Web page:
PITTSBURGH — Fifty-two-year-old Pittsburgh resident Holland Nelson supports Democrat John Fetterman in the race for the state’s open Senate seat, but he’s not impressed by Fetterman’s ads attacking his Republican opponent, celebrity doctor Mehmet Oz, for promoting scientifically dubious treatments on his television show.

The retired DJ and sound engineer was working at a voter registration booth for the non-partisan group PA Votes and wore a black cap proclaiming his status as a veteran.

“I don’t pay attention to any political ads,” Nelson said. “There’s only an element of truth to it, and there only has to be an element of truth because that’s why they call it spin.”

Interviews with Pennsylvania voters in both Pittsburgh and a small town in rural Pennsylvania revealed mixed opinions about the way Oz promoted unproven medical treatments on his show. Many, including Fetterman supporters, said they don’t think the supposed controversy is a big deal, dismissing it as just part of the noise of election season.

Nelson said his support for Fetterman reflects his concern over the country’s growing divide between the haves and have-nots. But he doesn’t take seriously what Oz said on “The Dr. Oz Show.”

“There used to be like 15 talk shows a day,” Nelson said. “And out of those 15 talk shows maybe one would be credible as far as information. ‘Cause let’s just face it – it’s talk. It’s gossip.”

Holland Nelson (Christina van Waasbergen/MNS)

But Oz, who’s been campaigning on both his medical and television background, regards his show as more than a mere gossip program.

“The show did very well because it provided high quality information that empowered people, which is exactly what I want to do when I’m a senator. Give people the power. Let them make decisions for their well-being,” Oz said during a debate with Fetterman Tuesday.

A former heart surgeon, Oz catapulted to fame through his appearances on “The Oprah Winfrey Show.” Oprah dubbed him “America’s doctor.” 

But Oz earned the ire of some in the medical community by using his show to promote products that lack scientific backing.

In a close race that’s considered key to deciding which party controls the Senate, Fetterman has been attacking his opponent for the remedies and products he promoted on his show. One ad by the Fetterman campaign highlights clips of Oz tempting viewers with statements like “Lose fat without diet or exercise!” and “How much would you pay for a pill that takes your body back 10 years?” The ad compares the celebrity doctor to a cartoon quack physician from the animated sitcom “The Simpsons.”

“Dr. Oz is not just a phony and a fraud, he is a malicious scam artist who knowingly hurt regular people to line his own pockets,” Fetterman said in a statement Oct. 3.

A group of Pennsylvania doctors called “Real Doctors Against Oz” has been campaigning for Fetterman, highlighting their concerns with Oz’s medical record. In August, the group put out a letter, signed by over 100 Pennsylvania physicians, saying Oz “exploited the hopes and fears of his viewers by promoting unproven, ill-advised, and at times potentially dangerous treatments.”

Oz defended his record during Tuesday’s debate.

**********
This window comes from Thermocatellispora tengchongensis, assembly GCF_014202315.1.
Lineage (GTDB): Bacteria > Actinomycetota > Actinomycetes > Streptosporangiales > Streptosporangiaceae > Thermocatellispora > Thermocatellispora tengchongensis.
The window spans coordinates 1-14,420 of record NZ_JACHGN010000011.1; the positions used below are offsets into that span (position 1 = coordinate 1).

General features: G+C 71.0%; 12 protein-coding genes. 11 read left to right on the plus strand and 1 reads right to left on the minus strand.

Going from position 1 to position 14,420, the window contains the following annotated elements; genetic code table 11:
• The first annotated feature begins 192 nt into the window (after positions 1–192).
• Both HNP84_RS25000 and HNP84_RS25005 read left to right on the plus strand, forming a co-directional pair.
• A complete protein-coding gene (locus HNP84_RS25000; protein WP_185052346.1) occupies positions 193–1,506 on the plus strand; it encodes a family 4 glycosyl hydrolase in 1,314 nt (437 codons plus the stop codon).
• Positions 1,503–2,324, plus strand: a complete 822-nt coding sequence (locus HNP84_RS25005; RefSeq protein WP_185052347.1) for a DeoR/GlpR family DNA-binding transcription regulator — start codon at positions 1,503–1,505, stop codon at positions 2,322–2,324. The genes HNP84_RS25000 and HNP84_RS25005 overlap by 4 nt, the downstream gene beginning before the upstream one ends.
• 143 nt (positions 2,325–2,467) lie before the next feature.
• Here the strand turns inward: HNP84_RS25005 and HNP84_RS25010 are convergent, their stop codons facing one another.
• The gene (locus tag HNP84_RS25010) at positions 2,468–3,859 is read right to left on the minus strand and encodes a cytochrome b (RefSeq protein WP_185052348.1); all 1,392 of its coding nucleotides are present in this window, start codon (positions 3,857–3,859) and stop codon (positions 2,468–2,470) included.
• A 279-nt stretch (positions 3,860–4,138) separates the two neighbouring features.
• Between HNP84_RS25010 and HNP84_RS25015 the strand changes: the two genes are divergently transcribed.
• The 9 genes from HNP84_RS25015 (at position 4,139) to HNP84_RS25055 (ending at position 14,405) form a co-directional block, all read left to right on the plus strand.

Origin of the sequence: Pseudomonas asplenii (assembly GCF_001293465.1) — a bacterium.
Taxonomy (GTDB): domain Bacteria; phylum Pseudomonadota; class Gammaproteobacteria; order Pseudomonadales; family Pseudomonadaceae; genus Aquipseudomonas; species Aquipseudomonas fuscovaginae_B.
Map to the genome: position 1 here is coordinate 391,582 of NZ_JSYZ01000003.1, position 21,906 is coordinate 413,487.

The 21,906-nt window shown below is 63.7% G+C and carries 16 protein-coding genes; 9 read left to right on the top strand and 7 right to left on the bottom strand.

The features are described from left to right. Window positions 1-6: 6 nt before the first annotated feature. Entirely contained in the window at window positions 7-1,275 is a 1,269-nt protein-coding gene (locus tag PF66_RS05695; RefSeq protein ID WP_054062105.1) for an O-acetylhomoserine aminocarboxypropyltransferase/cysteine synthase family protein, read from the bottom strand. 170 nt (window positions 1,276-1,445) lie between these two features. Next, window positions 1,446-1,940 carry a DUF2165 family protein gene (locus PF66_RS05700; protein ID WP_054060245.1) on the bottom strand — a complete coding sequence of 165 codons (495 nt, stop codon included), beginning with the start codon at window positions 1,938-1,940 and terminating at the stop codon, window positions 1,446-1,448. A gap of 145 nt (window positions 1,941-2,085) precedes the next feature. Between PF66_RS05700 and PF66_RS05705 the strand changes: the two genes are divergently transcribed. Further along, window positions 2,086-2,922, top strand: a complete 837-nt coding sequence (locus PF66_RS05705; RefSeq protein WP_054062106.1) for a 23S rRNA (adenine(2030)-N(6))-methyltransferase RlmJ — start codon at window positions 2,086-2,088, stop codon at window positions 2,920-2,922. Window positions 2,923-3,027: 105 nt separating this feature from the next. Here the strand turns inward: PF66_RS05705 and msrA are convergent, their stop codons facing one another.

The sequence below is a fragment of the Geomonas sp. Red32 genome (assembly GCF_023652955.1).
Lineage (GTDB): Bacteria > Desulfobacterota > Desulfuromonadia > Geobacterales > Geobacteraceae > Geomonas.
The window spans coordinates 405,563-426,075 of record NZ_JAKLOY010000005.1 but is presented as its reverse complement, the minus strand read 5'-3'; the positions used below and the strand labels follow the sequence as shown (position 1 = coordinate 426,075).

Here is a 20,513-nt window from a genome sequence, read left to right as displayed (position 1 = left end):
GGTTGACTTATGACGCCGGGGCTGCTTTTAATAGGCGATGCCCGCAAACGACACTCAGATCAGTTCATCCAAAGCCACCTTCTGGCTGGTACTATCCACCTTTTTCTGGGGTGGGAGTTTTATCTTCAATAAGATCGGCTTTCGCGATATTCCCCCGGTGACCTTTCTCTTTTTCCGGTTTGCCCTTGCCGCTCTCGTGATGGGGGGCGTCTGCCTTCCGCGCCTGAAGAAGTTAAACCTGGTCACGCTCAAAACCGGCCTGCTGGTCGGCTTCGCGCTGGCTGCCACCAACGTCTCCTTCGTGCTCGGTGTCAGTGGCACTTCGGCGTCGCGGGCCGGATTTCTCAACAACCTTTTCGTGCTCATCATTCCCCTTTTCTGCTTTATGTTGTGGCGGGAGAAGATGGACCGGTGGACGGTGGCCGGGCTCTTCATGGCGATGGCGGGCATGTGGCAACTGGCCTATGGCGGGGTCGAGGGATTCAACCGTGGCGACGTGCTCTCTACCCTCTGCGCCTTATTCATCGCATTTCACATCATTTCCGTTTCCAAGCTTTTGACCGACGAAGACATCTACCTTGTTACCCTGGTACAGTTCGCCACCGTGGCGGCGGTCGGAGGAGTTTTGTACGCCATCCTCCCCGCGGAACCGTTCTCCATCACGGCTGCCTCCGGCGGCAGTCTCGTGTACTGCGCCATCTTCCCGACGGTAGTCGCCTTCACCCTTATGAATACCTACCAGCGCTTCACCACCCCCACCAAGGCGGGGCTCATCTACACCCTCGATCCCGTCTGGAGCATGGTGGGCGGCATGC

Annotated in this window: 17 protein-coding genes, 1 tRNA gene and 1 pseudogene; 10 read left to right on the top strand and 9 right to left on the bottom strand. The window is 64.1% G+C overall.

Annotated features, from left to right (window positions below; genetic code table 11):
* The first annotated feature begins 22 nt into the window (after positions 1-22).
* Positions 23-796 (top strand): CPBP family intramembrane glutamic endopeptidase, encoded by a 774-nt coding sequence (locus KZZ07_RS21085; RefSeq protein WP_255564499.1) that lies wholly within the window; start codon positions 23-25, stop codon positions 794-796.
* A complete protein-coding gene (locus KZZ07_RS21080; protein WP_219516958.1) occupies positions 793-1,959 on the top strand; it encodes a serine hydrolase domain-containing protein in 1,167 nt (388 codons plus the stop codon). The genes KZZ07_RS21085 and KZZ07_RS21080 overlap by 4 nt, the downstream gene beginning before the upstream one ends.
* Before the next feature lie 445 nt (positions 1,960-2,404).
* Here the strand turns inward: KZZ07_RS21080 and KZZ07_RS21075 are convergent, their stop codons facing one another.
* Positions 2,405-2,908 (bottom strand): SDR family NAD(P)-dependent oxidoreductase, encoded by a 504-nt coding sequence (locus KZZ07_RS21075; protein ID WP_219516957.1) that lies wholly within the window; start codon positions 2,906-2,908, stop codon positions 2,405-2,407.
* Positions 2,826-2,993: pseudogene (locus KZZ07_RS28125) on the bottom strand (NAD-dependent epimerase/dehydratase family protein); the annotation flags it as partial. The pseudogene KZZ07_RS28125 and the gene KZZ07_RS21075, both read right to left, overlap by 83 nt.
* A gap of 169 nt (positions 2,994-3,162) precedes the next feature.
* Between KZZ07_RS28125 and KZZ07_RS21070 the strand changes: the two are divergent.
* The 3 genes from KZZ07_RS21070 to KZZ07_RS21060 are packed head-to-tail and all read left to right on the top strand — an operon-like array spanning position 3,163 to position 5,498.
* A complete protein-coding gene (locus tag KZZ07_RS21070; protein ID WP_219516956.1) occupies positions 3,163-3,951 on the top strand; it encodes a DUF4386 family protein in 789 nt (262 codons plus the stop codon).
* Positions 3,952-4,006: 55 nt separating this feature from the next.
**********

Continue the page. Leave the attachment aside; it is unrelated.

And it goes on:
“I ruffled a lot of feathers on my show because I told people the truth, and I’m proud of that,” he said. “I’ll do the exact same thing as a U.S. senator.”

But Pittsburgh hairstylist Libby Mongelli, 32, is glad Democrats are running ads informing voters about the misleading medical advice Oz promoted on TV.

“I think it makes him less trustworthy because of the snake oil,” the Fetterman supporter said. 

Libby Mongelli (Christina van Waasbergen/MNS)

In Smithton, Pennsylvania, a sleepy rural town about an hour southeast of Pittsburgh, most people were reluctant to discuss politics. 

Smithton, Pa. (Christina van Waasbergen/MNS)

But in the Smithton fire station, paramedic and 911 dispatcher Marty Pomebshek was willing to share his views.

Pomebshek, 32, said he hadn’t yet decided whether to vote for Oz or Fetterman. He’s also not sure what he makes of the attacks on Oz. Oz might have just been giving his opinion as a doctor, he said, but he also might have been putting ratings over giving quality health advice.

Marty Pomebshek (Christina van Waasbergen/MNS)

At a Denny’s restaurant just outside of Smithton, Georganna Zawalsh, a 49-year-old wedding venue owner from nearby Mount Pleasant, Pennsylvania, said she plans to vote for Oz because she thinks Fetterman is too extreme. Zawalsh said she isn’t concerned about the accusations of Oz promoting questionable medical treatments. She has watched “The Dr. Oz Show,” and she said he just gives suggestions. She said it’s up to viewers whether they want to try the products highlighted on his show.

Georganna Zawalsh (Christina van Waasbergen/MNS)

However, Zawalsh isn’t particularly excited to vote for Oz. 

“I wish it was somebody more local,” she said.

The notion that Oz, who says he moved to Pennsylvania in 2020, is a carpetbagger is an attack from the Fetterman campaign that seems to resonate with both Republicans and Democrats in the state.

Nelson, the veteran working the voter registration booth in Pittsburgh, stressed that his candidate, Fetterman, is a Pennsylvania native.

“When Fetterman talks about facts having to do with this state – the economy, the infrastructure – he knows it,” Nelson said. “He’s lived it. He’s not a part-time citizen. He is a resident.”